Author's Note: This story is the sequel to a previous story I wrote called Nowhere. If you would like to read Nowhere you may, but there really isn't much you need to know from that story in this one. :) Also, this is dedicated to all the people who are different. We all are; it just takes others a while to see that part in themselves and acknowledge it. Thank you.
The woman at the cash register bagged my items and put them in a cart, trying to stay as far as possible from me. The next person in line, a middle-aged-man, whistled in annoyance, waiting for his turn. I sighed and began to push my cart away, hoping one day, others would begin their day by opening their eyes. Suddenly, the man ran up to me after whispering to the woman at the register. "Aren't you that crazy lady Sydelle Mackoff? I do feel bad for your niece." He bumped my shoulder and walked away, howling with laughter. I knew I should've switched to Insta Cart.
Rumors are not-good ways to talk behind other's back, things that turn you into a monster when all you want is to be accepted the way you are. Rumors make my sisters hate me, my brother annoyed by me, and my niece stays quiet the whole car ride, staring outside the big window, watching others point and hiss and laugh out loud at my ice cream car, the only one that stands out of all the gray and black and blue cars, the only one that causes others to start rumors.
As I dragged 3 suitcases to the foot of my house, my niece craned her neck toward the sky, toward my house.
"So, this is where I'm supposed to live until-" I hoisted her onto a ladder and began to climb, afraid she'd say the words I was sick of hearing. "You live in a treehouse!" My niece finished her sentence, voice more like wonder than of shame. She exhaled out, inhaled the sweet summer air. We had the whole afternoon together, the whole month, the whole year.
"Yeah, I'm kind of the crazy lady in the city. I'm sorry you couldn't stay with your father-he has a more appropriate living space." I helped her into the house and dropped the bags on a nearby table, not bothering to pick up the stray papers fallen on the ground. My niece looked around the place, registering my home's location by opening every window. While gazing outside at the tall oak trees, she spoke softly, like her words were meant only to the faint sound of the wind blowing through the leaves.
"I chose to come here. And you can stop calling me "niece"; my name is Kristy."
She looked out that window for a long time, all-time stopping for us to watch each other, and all my ideas paused for just a second. I wanted to listen, carefully.
Before setting the table for a midday meal, I sized myself up in the mirror, tousling the pink poof of hair rising above my slim head. Maybe I shouldn't have worn my good luck 80's jacket and sparkly leggings. Maybe I should've stayed a simple lady in a simple house. Maybe I shouldn't have taken the responsibility of having a family.
Kristy stood awkwardly amidst the huge Lego towers and my soap skates with a plate, wondering where to sit. I motioned to the small victorian table in front of the t.v, and she grinned, running toward a comfy couch. I joined her and we ate in silence, slowly. To break the silence, Kristy cleared her throat uncomfortably,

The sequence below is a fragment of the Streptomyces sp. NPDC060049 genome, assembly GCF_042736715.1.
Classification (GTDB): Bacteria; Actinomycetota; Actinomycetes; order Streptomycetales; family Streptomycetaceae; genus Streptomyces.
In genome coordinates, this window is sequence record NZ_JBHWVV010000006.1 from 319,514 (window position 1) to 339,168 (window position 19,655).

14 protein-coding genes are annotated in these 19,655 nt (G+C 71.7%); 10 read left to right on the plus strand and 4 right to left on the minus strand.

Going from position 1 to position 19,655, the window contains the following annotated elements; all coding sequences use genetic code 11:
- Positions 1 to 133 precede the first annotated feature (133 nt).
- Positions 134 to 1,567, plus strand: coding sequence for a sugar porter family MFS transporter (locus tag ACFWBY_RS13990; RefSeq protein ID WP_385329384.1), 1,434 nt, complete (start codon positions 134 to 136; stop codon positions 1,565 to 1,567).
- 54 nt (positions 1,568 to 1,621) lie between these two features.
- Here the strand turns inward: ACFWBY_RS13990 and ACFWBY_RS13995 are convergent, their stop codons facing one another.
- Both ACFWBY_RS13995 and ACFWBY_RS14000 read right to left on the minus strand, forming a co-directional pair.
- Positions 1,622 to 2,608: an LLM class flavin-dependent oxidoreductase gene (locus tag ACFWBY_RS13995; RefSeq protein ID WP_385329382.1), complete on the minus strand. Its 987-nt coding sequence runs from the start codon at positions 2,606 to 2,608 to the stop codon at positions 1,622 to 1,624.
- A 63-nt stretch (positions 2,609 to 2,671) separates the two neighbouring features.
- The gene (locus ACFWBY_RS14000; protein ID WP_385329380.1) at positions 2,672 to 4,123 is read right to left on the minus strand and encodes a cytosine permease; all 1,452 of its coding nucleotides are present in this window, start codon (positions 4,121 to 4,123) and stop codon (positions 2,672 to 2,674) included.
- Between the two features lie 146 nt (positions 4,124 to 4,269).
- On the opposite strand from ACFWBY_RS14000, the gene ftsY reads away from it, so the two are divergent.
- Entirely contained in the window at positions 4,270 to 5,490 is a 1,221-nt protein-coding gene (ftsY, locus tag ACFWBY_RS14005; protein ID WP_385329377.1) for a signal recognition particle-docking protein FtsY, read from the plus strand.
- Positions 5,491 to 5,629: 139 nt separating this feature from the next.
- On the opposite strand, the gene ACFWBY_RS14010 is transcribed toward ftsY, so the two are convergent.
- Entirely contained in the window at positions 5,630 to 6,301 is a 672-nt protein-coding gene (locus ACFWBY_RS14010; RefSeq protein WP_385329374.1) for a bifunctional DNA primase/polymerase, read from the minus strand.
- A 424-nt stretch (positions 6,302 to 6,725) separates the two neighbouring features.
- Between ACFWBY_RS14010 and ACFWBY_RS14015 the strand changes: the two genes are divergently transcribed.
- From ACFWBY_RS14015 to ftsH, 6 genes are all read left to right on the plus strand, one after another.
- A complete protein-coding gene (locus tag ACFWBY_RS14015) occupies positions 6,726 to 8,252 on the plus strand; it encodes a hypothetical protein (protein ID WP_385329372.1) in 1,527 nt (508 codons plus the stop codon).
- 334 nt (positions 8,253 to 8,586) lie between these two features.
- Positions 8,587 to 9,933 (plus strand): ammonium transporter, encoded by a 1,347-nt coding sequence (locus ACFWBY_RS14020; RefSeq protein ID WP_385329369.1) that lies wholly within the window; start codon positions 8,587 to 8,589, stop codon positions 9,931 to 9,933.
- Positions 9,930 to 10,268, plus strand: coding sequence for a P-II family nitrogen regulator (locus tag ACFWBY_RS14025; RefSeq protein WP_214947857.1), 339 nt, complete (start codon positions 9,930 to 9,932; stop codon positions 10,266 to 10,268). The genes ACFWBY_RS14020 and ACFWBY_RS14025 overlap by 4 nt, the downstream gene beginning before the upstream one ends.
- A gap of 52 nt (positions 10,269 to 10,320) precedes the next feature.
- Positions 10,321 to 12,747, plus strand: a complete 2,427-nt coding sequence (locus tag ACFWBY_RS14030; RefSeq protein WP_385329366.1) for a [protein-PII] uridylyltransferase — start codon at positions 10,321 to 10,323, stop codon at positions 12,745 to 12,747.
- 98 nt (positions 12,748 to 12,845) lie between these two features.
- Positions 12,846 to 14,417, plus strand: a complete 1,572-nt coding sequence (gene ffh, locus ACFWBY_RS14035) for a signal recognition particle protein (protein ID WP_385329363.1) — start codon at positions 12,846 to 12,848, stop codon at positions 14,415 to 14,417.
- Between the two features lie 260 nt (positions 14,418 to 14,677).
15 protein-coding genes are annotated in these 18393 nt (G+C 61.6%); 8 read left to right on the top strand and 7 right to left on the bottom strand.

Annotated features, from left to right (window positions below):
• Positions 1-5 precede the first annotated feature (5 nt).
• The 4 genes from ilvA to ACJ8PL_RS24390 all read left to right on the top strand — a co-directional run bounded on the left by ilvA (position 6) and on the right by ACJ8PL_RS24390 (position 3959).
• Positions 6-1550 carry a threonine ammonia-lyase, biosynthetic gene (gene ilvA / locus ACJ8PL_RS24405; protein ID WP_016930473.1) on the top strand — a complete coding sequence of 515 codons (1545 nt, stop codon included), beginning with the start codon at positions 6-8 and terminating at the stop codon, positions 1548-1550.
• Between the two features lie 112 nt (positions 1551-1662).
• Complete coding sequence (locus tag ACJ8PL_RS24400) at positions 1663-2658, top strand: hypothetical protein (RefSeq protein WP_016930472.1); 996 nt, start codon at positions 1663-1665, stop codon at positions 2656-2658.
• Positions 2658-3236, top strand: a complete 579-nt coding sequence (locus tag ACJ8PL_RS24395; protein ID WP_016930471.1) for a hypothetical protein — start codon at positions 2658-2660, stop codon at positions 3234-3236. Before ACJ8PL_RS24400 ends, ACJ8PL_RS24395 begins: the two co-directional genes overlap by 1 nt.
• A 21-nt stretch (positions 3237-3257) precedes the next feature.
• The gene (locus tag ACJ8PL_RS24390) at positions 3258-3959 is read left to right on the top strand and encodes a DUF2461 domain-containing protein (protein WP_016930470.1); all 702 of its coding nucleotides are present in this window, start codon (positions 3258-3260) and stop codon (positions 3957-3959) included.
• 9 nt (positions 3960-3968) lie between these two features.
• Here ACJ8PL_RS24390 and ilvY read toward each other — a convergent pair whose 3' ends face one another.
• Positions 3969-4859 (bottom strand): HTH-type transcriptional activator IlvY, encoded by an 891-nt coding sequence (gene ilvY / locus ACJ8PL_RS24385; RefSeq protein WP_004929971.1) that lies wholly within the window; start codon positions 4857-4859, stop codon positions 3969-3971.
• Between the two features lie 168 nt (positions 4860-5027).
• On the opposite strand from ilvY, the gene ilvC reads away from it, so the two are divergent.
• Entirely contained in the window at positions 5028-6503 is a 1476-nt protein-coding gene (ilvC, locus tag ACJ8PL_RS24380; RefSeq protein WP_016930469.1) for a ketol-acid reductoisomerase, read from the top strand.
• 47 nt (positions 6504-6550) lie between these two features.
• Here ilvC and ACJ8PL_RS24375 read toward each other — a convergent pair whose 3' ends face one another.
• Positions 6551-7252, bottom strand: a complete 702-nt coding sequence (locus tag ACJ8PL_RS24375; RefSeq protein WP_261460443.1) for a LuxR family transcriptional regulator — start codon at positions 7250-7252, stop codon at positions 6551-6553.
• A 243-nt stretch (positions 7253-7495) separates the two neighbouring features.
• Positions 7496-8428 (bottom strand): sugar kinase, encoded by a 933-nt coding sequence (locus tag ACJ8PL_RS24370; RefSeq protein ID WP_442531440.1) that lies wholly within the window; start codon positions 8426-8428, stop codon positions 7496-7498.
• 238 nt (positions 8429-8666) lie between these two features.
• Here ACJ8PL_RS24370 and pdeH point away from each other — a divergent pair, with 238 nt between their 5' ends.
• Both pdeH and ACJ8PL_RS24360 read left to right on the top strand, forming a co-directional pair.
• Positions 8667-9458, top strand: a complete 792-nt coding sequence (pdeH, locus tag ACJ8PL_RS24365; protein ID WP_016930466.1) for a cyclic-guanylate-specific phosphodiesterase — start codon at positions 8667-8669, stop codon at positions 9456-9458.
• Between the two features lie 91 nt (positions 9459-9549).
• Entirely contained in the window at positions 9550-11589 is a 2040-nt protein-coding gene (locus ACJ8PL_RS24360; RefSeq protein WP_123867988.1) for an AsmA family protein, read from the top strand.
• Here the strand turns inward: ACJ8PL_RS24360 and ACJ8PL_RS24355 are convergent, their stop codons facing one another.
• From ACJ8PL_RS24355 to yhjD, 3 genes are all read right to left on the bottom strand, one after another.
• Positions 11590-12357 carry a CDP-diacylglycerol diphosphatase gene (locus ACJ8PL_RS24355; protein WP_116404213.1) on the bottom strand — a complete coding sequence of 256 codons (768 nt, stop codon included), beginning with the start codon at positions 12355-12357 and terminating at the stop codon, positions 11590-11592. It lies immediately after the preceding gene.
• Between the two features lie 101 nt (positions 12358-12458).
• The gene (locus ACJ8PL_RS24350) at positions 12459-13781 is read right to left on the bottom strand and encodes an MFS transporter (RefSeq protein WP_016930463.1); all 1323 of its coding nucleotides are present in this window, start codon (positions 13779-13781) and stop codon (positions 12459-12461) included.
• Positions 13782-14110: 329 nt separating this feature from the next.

"Is being different a bad thing, or, well, is sticking out really bad or um.." She trailed off, realizing who she was talking to. Me, give advice? I did, and I used to make a living of it, but what was an eighteen-year-old girl who had the word "normal" written all over it had anything to do with being different?
"No, I mean, no, I mean being different isn't a bad trait to have I guess...why do you ask?" Kristy put her plate to the side and reached for one of my soap skates.
"Hah, I wasn't asking because of me...I'm concerned about you actually. You feel regret while I think you are a genius for following who you really are. You are the one who regrets being different." I fiddled with my fingers, unsure of how to continue. Was I really the one who thought everyone hated me because I was weird? Kristy put the soap skate down and yanked me off the couch. "You know, I'm the same way. I want to be just like you Sydelle, and don't hide from me. Please, just do one thing with me...something super fun!" I felt the rush beginning to envelop me in a warm feeling of joy.
"Be warned, I once sent your mother to nowhere when we were younger; they never forgave me, even now." We embraced for a quick second until I regained my composure. "Now, get me some scissors, magazines, and two mason jars from my tent. Be quick!" I told Kristy eagerly, a plan in mind. This was going to be fun.
Once we got ready, dangling from a porch swing hanging from a porch swing table fifty feet above the ground, I instructed my niece on the art of making a vision jar. "I put whatever makes me myself in here, from the magazines. You can put pictures, cut up sayings, whatever you want. I love the smell of this particular brand, don't you Kristy?" She nodded, slightly confused but happy all the same.
"Aunt Sydelle, what are we gonna do with these?" I pulled a wad of balloons from my pocket, along with some string. Her eyes became big and wide, either excited for the project or scared of the 50 feet drop from my swing.
"Oh Kristy, thank you for opening my eyes. We are gonna send these jars to the world."